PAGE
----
Technical analysis is one of the methods commonly used by options traders to predict price movements and market trends by studying the charts and various parameters of past market behavior. Technical analysis is only concerned with what has actually happened to the asset, and takes into account the changes in price of the asset and the volume of trading. There are many indicators and tools that traders use for technical analysis, among them RSI, Moving Average, Bollinger Bands and more.
Support and Resistance
One of the most commonly used tools in technical analysis is support and resistance. Support and Resistance can be implemented to Binary and Pair options. The idea is to identify support and resistance levels for each asset. The support and resistance lines are the levels the stocks have historically had difficulty to fall below (support) or to go over (resistance). The levels are considered stronger the more times an asset has been unable to move beyond it.
How to identify Support and Resistance lines?
Identifying support and resistance levels can be done based on using technical charting software or by following the charts of Stockpair.
Moving averages are a tool for traders to understand a current trend and its direction. This is done through a formula derived from looking at the recent data points of a given asset within a time frame. There are two types of moving averages:
Simple Moving Average (SMA) and Exponential Moving Average (EMA)
Simple Moving Average
The calculation for a simple moving average is very similar to the calculation of a mean. Let's take an example of a 10-day moving average.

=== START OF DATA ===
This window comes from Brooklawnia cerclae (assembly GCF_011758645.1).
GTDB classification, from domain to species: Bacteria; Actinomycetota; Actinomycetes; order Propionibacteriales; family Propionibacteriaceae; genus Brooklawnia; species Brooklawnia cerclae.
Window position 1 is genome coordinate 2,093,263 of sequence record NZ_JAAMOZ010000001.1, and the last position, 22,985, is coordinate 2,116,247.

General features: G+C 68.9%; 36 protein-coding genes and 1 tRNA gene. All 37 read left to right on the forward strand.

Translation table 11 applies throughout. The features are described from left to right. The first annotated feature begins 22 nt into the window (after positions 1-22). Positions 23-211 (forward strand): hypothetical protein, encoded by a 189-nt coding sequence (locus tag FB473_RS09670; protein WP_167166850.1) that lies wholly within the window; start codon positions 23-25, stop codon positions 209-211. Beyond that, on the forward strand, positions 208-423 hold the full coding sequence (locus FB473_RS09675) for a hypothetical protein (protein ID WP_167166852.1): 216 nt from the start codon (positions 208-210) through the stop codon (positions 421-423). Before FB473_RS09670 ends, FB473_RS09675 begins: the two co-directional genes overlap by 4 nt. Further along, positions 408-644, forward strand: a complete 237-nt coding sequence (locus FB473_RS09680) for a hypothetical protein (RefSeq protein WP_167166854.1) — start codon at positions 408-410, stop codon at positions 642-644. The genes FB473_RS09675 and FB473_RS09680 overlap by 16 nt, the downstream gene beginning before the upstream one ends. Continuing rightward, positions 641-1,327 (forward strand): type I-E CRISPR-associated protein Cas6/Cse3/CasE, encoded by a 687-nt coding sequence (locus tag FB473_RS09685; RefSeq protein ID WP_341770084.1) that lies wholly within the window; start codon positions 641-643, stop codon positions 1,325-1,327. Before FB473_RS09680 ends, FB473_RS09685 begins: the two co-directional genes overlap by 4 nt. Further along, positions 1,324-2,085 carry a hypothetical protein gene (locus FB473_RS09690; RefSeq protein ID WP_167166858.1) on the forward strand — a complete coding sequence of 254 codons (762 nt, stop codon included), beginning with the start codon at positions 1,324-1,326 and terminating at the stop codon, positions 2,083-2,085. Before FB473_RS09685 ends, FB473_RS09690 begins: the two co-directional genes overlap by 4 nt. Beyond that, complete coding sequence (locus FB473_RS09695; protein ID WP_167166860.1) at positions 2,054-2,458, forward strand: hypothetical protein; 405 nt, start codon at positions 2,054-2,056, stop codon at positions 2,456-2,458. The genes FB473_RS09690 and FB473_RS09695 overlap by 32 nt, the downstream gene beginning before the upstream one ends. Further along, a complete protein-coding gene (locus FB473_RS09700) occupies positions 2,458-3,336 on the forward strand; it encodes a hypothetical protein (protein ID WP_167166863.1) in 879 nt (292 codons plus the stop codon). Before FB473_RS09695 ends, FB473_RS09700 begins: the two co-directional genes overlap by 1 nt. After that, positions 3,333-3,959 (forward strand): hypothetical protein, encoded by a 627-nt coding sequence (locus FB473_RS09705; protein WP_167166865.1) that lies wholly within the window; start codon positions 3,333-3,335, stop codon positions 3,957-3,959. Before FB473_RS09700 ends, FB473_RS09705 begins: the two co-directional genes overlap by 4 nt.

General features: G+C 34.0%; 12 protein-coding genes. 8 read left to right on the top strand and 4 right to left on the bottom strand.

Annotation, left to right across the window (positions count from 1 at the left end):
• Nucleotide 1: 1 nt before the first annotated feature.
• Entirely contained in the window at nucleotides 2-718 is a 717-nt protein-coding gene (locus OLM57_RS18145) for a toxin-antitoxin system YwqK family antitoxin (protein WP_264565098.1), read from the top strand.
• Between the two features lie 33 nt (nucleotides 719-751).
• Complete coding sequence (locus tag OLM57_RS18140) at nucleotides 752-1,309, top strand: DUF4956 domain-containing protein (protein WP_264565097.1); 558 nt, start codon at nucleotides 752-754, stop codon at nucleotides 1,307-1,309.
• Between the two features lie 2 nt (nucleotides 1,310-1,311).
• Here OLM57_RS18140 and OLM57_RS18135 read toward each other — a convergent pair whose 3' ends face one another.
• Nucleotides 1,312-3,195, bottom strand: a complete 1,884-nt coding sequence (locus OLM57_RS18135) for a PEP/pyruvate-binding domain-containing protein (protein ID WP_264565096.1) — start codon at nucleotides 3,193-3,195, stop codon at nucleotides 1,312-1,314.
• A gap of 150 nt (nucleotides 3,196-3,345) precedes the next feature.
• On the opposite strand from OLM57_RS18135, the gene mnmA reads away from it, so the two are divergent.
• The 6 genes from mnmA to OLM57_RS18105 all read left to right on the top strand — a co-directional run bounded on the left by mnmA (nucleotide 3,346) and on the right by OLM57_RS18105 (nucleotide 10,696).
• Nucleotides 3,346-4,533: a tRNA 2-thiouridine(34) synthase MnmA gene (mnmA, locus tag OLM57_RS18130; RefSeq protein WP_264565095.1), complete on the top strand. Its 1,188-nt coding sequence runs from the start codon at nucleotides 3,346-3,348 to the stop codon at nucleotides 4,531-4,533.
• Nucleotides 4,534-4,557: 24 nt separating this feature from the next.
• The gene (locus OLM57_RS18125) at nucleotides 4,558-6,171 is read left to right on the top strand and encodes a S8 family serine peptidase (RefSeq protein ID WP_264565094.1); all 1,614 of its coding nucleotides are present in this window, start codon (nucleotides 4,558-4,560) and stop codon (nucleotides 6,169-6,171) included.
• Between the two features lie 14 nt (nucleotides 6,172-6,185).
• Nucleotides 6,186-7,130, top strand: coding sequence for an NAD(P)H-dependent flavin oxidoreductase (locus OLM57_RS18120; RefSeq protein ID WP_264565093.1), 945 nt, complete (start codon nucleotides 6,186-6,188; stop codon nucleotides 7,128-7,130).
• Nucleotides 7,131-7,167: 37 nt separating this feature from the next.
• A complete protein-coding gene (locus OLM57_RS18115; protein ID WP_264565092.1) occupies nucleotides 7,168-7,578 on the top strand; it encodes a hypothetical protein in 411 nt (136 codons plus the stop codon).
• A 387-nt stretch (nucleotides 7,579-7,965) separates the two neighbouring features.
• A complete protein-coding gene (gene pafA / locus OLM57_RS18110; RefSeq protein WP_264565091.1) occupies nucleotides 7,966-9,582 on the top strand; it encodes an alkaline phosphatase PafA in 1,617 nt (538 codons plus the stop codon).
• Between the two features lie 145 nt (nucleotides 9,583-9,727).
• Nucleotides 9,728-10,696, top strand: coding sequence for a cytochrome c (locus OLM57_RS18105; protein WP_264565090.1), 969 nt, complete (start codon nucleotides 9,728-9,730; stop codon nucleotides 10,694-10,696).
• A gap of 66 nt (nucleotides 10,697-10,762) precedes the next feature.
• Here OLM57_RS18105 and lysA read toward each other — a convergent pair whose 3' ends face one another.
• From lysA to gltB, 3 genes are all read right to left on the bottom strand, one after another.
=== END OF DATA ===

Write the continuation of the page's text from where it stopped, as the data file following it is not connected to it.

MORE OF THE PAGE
Total sum of last 10 closing prices / 10 days = SMA
The same formula is applied over any time period the trader wants to examine. The major difference between the SMA and a mean, is that with this method new data points replace the oldest ones, thus turning it into a "moving" average that is constantly updated.
Exponential Moving Average
The biggest difference between the simple and exponential moving average is that with EMA more weight is given to recent prices and that emphasis is implemented in the formula. This formula is significantly more complicated, but luckily, completely provided for you on the Stockpair technical analysis chart.
Bollinger Bands is a tool used to assist traders in determining whether an asset is overbought or oversold. The bands are essentially a central line, which is an EMA, and two "bands", one above and one below. Each of these bands represents a price channel. Traders get their cue from the bands by whether they expand or contract. If they expand it means there is volatility with the asset, if they contract it means there is a tight trading trend. Bollinger Bands move with market conditions, and as such have become extremely valuable for traders with extreme short-term prices.
Relative Strength Index (RSI)
The relative strength index measures the speed and change of prices in an asset over a certain time period. It is mostly used as a momentum indicator, as it evaluates the relevant strength of an asset's price performance. Traditionally, if the RSI values are 70 or above it indicates that the asset is being overbought and if the reading is 30 and below it indicates overselling. With this information, traders can try to expect a correction of an asset once it reaches these levels.